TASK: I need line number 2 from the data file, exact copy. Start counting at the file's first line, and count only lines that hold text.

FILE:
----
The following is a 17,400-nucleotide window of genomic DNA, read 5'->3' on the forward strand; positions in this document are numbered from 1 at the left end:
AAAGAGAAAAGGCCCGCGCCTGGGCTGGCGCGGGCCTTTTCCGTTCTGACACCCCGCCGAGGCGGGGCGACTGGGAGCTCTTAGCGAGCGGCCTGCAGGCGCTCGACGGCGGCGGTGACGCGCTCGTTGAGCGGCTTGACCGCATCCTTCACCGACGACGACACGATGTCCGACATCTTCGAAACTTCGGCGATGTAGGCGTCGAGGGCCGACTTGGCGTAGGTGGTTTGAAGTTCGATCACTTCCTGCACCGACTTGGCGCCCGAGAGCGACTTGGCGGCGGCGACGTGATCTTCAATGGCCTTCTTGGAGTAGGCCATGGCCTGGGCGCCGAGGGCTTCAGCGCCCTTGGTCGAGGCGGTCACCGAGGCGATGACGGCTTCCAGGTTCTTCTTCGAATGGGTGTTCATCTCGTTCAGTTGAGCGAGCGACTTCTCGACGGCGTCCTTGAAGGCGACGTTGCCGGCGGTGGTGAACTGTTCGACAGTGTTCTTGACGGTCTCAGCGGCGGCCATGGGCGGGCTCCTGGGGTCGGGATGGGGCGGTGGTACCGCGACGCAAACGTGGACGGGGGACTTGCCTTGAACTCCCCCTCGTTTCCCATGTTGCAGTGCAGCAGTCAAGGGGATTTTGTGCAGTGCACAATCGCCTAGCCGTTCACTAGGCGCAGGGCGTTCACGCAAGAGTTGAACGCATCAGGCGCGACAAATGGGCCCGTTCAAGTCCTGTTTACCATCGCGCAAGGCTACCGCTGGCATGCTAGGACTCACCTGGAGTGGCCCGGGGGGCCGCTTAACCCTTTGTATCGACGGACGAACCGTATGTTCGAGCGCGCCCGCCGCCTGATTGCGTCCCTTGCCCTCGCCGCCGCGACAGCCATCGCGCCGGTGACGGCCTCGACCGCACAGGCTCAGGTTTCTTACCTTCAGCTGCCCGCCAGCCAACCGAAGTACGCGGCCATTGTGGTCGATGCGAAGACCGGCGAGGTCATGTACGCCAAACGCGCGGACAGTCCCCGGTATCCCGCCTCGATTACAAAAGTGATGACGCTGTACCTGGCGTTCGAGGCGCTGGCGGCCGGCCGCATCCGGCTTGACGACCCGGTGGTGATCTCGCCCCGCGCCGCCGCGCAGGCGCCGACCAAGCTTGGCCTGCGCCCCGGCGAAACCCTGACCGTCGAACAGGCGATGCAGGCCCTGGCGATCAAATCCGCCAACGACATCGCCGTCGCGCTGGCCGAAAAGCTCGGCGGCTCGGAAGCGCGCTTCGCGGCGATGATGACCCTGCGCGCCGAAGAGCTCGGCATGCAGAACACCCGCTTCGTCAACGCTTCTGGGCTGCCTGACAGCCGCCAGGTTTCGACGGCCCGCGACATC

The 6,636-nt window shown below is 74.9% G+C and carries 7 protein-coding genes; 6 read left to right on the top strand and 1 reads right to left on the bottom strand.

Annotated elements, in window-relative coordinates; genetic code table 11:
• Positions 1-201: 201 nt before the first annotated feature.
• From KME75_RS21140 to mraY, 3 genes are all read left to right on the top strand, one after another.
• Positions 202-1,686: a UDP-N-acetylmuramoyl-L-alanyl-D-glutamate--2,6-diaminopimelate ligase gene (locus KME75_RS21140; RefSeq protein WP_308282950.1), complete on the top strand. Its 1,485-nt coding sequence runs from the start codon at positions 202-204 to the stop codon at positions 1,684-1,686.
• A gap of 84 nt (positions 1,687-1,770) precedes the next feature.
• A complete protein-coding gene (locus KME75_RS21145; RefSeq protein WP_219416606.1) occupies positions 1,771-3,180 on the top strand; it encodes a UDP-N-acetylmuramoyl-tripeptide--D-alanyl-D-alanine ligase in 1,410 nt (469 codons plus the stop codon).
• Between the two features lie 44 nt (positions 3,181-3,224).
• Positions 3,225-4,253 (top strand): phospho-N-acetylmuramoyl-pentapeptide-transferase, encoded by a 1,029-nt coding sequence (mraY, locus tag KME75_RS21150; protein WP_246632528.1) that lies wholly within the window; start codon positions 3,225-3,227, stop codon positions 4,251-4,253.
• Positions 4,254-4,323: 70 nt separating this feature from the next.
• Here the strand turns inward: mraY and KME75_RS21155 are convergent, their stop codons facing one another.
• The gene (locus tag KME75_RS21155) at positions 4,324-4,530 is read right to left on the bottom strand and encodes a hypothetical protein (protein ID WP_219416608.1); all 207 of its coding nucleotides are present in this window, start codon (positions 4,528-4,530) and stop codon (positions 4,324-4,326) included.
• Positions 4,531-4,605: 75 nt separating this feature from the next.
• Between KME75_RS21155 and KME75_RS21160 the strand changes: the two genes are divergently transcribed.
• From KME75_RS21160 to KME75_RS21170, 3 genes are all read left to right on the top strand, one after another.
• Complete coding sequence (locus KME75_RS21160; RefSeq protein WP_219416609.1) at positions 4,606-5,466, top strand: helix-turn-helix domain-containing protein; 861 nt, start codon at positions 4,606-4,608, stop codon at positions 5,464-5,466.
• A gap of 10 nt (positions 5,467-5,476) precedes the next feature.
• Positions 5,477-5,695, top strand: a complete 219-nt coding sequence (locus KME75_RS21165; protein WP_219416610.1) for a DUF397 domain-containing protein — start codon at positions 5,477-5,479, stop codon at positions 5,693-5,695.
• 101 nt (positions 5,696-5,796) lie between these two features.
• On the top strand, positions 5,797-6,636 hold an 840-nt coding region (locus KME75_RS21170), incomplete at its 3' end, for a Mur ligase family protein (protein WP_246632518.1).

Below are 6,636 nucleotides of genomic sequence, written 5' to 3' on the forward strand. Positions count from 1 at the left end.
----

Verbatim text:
AAAGAGAAAAGGCCCGCGCCTGGGCTGGCGCGGGCCTTTTCCGTTCTGACACCCCGCCGAGGCGGGGCGACTGGGAGCTCTTAGCGAGCGGCCTGCAGGCGCTCGACGGCGGCGGTGACGCGCTCGTTGAGCGGCTTGACCGCATCCTTCACCGACGACGACACGATGTCCGACATCTTCGAAACTTCGGCGATGTAGGCGTCGAGGGCCGACTTGGCGTAGGTGGTTTGAAGTTCGATCACTTCCTGCACCGACTTGGCGCCCGAGAGCGACTTGGCGGCGGCGACGTGATCTTCAATGGCCTTCTTGGAGTAGGCCATGGCCTGGGCGCCGAGGGCTTCAGCGCCCTTGGTCGAGGCGGTCACCGAGGCGATGACGGCTTCCAGGTTCTTCTTCGAATGGGTGTTCATCTCGTTCAGTTGAGCGAGCGACTTCTCGACGGCGTCCTTGAAGGCGACGTTGCCGGCGGTGGTGAACTGTTCGACAGTGTTCTTGACGGTCTCAGCGGCGGCCATGGGCGGGCTCCTGGGGTCGGGATGGGGCGGTGGTACCGCGACGCAAACGTGGACGGGGGACTTGCCTTGAACTCCCCCTCGTTTCCCATGTTGCAGTGCAGCAGTCAAGGGGATTTTGTGCAGTGCACAATCGCCTAGCCGTTCACTAGGCGCAGGGCGTTCACGCAAGAGTTGAACGCATCAGGCGCGACAAATGGGCCCGTTCAAGTCCTGTTTACCATCGCGCAAGGCTACCGCTGGCATGCTAGGACTCACCTGGAGTGGCCCGGGGGGCCGCTTAACCCTTTGTATCGACGGACGAACCGTATGTTCGAGCGCGCCCGCCGCCTGATTGCGTCCCTTGCCCTCGCCGCCGCGACAGCCATCGCGCCGGTGACGGCCTCGACCGCACAGGCTCAGGTTTCTTACCTTCAGCTGCCCGCCAGCCAACCGAAGTACGCGGCCATTGTGGTCGATGCGAAGACCGGCGAGGTCATGTACGCCAAACGCGCGGACAGTCCCCGGTATCCCGCCTCGATTACAAAAGTGATGACGCTGTACCTGGCGTTCGAGGCGCTGGCGGCCGGCCGCATCCGGCTTGACGACCCGGTGGTGATCTCGCCCCGCGCCGCCGCGCAGGCGCCGACCAAGCTTGGCCTGCGCCCCGGCGAAACCCTGACCGTCGAACAGGCGATGCAGGCCCTGGCGATCAAATCCGCCAACGACATCGCCGTCGCGCTGGCCGAAAAGCTCGGCGGCTCGGAAGCGCGCTTCGCGGCGATGATGACCCTGCGCGCCGAAGAGCTCGGCATGCAGAACACCCGCTTCGTCAACGCTTCTGGGCTGCCTGACAGCCGCCAGGTTTCGACGGCCCGCGACATC